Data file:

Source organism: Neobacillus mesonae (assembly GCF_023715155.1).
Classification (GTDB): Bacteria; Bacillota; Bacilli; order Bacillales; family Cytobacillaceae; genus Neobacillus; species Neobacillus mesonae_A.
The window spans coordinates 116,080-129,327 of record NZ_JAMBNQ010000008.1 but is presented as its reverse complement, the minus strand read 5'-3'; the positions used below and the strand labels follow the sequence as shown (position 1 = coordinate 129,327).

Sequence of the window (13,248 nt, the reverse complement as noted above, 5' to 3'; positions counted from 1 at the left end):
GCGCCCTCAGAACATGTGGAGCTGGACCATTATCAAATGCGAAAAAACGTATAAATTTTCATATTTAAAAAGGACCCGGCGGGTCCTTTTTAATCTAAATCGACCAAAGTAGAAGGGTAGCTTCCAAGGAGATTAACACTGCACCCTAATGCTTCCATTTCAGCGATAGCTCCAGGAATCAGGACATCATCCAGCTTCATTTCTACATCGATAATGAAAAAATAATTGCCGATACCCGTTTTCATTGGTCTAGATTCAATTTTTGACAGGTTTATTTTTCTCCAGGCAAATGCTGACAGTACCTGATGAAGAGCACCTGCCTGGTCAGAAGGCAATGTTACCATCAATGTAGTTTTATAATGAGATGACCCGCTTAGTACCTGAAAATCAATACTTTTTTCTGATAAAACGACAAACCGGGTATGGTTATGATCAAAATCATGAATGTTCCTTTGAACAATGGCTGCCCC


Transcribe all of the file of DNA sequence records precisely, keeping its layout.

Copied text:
Source organism: Neobacillus mesonae (assembly GCF_023715155.1).
Classification (GTDB): Bacteria; Bacillota; Bacilli; order Bacillales; family Cytobacillaceae; genus Neobacillus; species Neobacillus mesonae_A.
The window spans coordinates 116,080-129,327 of record NZ_JAMBNQ010000008.1 but is presented as its reverse complement, the minus strand read 5'-3'; the positions used below and the strand labels follow the sequence as shown (position 1 = coordinate 129,327).

Sequence of the window (13,248 nt, the reverse complement as noted above, 5' to 3'; positions counted from 1 at the left end):
GCGCCCTCAGAACATGTGGAGCTGGACCATTATCAAATGCGAAAAAACGTATAAATTTTCATATTTAAAAAGGACCCGGCGGGTCCTTTTTAATCTAAATCGACCAAAGTAGAAGGGTAGCTTCCAAGGAGATTAACACTGCACCCTAATGCTTCCATTTCAGCGATAGCTCCAGGAATCAGGACATCATCCAGCTTCATTTCTACATCGATAATGAAAAAATAATTGCCGATACCCGTTTTCATTGGTCTAGATTCAATTTTTGACAGGTTTATTTTTCTCCAGGCAAATGCTGACAGTACCTGATGAAGAGCACCTGCCTGGTCAGAAGGCAATGTTACCATCAATGTAGTTTTATAATGAGATGACCCGCTTAGTACCTGAAAATCAATACTTTTTTCTGATAAAACGACAAACCGGGTATGGTTATGATCAAAATCATGAATGTTCCTTTGAACAATGGCTGCCCC